HISTORY OF ECG
British physiologist Augustus D. Waller- St Mary’s Medical School, London, UK publishes the first human electrocardiogram.
GJ Burch of Oxford devises an arithmetical correction for the observed (sluggish) fluctuations of the electrometer. This allows the true waveform to be seen after tedious calculations.
Einthoven, completes the first accurate recording of the electrocardiogram as a clinical tool, and distinguishes five deflections which he names P, Q, R, S and T.
Willem Einthoven introduces the term ‘electrocardiogram’ at a meeting of the Dutch Medical Association. (Later he claims that Waller was first to use the term).
Einthoven publishes the first electrocardiogram recorded on a string galvanometer
Einthoven discusses commercial production of a string galvanometer with Max Edelmann of Munich and Horace Darwin of Cambridge Scientific Instruments Company of London.
Einthoven starts transmitting electrocardiograms from the hospital to his laboratory 1.5 km away via telephone cables. On March 22nd the first ‘telecardiogram’ is recorded.
Einthoven publishes the first organized presentation of normal and abnormal electrocardiograms recorded with a string galvanometer.
Edward Schafer of the University of Edinburgh is the first to buy a string galvanometer for clinical use.
Walter James, Columbia University and Horatio Williams, Cornell University Medical College, New York publish the first American review of electrocardiography.
Einthoven wins the Nobel prize for inventing the electrocardiograph.
Charles Wolferth and Francis Wood describe the use of exercise to provoke attacks of angina pectoris.
Charles Wolferth and Francis Wood describe the clinical use of chest leads.
Goldhammer and Scherf propose the use of the electrocardiogram after moderate exercise as an aid to the diagnosis of coronary insufficiency.
By joining the wires from the right arm, left arm and left foot with 5000 Ohm resistors Frank Wilson defines an ‘indifferent electrode’ later called the ‘Wilson Central Terminal’. The combined lead acts as an earth and is attached to the negative terminal of the ECG. An electrode attached to the positive terminal then becomes ‘unipolar’ and can be placed anywhere on the body. Wilson defines the unipolar limb leads VR, VL and VF where ‘V’ stands for voltage.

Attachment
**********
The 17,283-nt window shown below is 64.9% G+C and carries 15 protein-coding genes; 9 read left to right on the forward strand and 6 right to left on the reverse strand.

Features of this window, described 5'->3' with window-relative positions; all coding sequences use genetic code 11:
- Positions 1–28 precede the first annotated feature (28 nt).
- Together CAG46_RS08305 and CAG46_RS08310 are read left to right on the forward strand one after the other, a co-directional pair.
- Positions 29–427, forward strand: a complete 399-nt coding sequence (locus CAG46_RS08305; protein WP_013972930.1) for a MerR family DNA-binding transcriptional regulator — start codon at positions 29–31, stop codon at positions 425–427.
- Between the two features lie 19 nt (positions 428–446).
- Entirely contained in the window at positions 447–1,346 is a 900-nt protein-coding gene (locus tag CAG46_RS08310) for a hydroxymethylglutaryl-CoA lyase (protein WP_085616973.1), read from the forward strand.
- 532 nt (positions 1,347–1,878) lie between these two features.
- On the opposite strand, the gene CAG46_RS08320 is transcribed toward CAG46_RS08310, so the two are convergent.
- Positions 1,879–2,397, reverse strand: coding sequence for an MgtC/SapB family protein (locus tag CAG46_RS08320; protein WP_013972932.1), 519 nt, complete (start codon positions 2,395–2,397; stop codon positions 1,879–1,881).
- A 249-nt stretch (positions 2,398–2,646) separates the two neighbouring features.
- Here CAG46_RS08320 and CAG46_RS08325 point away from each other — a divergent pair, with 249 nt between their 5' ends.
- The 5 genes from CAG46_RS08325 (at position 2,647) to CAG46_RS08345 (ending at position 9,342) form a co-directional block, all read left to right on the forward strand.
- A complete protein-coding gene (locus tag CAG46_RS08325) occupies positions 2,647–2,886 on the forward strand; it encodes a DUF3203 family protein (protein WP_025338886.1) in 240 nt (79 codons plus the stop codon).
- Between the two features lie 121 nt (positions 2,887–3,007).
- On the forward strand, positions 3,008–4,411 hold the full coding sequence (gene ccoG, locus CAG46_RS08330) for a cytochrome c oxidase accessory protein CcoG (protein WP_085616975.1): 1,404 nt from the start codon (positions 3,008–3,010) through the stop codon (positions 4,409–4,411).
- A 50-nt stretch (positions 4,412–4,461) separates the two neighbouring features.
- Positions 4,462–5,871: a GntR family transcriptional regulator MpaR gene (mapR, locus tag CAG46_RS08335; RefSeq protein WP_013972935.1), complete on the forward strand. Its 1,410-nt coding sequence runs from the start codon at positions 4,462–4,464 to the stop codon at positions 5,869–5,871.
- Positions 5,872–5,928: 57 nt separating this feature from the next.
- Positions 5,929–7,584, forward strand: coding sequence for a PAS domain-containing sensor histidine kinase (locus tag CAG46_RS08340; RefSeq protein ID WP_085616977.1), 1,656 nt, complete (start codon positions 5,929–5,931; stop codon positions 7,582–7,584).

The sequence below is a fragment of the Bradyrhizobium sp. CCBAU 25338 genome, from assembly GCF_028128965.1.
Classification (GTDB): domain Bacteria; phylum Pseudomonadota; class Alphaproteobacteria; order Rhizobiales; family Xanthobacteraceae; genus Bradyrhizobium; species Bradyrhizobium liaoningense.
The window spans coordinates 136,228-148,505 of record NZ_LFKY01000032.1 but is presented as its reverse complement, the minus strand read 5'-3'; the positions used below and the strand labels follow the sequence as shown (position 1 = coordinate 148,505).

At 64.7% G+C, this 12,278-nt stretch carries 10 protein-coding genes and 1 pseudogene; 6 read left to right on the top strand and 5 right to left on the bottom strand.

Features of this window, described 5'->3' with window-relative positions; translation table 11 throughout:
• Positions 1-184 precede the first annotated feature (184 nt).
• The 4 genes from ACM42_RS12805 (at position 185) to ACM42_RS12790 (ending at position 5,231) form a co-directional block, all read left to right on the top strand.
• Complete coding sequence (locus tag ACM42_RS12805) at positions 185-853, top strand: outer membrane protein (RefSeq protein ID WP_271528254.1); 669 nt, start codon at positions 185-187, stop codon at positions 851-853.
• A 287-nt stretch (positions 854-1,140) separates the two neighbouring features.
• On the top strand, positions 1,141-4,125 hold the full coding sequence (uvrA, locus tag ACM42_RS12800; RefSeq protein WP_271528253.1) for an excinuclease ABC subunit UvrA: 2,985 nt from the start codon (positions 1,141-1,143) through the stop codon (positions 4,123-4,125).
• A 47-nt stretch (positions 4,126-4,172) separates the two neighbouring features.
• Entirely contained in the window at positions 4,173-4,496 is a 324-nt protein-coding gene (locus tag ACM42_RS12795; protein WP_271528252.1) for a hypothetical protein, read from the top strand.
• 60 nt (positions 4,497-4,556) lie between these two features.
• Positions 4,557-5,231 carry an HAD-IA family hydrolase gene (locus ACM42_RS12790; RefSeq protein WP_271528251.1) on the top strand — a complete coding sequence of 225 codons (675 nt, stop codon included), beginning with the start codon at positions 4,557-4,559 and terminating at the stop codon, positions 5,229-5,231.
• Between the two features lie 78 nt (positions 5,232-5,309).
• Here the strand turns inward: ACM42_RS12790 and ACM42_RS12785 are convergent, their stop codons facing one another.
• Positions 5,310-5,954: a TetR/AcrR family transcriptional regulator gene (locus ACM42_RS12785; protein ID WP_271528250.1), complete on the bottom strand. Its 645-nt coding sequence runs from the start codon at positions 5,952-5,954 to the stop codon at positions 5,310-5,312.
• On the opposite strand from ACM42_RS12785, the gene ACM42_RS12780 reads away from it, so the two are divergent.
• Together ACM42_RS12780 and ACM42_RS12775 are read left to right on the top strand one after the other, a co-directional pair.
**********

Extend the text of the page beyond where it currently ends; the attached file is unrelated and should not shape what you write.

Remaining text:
American Heart Association and the Cardiac Society of Great Britain define the standard positions, and wiring, of the chest leads V1 – V6. The ‘V’ stands for voltage.
Emanuel Goldberger increases the voltage of Wilson’s unipolar leads by 50% and creates the augmented limb leads aVR, aVL and aVF. When added to Einthoven’s three limb leads and the six chest leads we arrive at the 12-lead electrocardiogram that is used today.
Rune Elmqvist, Swedish engineer introduces the first ink jet printer for the transcription of analog physiological signals. He demonstrates its use in the recording of ECGs at the First International Congress of Cardiology in Paris in 1950.
The Holter monitor was released for commercial production – developed at the Holter Research Laboratory in Helena Montana by experimental physicists Norman J. Holter and Bill Glasscock.
Robert Bruce and colleagues describe their multistage treadmill exercise test later known as the Bruce Protocol.
Journal of Electrocardiography, the Official Journal of the International Society for Computerized Electrocardiology and the International Society of Electrocardiology, is founded by Zao and Lepeschkin.
Hewlett Packard introduces its first commercial 12 lead ECG with interpretive analysis
Robert Zalenski, Professor of Emergency Medicine, Wayne State University Detroit, and colleagues publish an influential article on the clinical use of the 15-lead ECG which routinely uses V4R, V8 and V9 in the diagnosis of acute coronary syndromes. These additional leads increased the sensitivity of the electrocardiogram in detecting myocardial infarction.
HeartSciences, Incorporates and begins research and development of the first application-use of continuous wavelet transform signal processing for the electrocardiograph with the goal to significantly improve the sensitivity and specificity of ECG performance in the early detection of heart disease
Partho Sengupta, Mt Sinai (New York, NY) begins clinical research using MyoVista hsECG device
HeartSciences obtains CE Mark approval and begins commercial launch of MyoVista hsECGTM devices throughout Europe, Middle East, Canada, Latin America, Asia-Pacific regions
MyoVista Energy Waveform is the ECG signal display after signal processing
- Vertical axis (y-axis) is frequency
- Horizontal axis (x-axis) is time
- Frequencies ranging from 3 Hz (bottom) to 200 Hz (top) (non-linear)
- Color scaling provides additional mapping of energy spread in the ECG signal
- Colors are designed to show relative energy level at each point in time and frequency
- Blue represents low relative energy, red represents high relative energy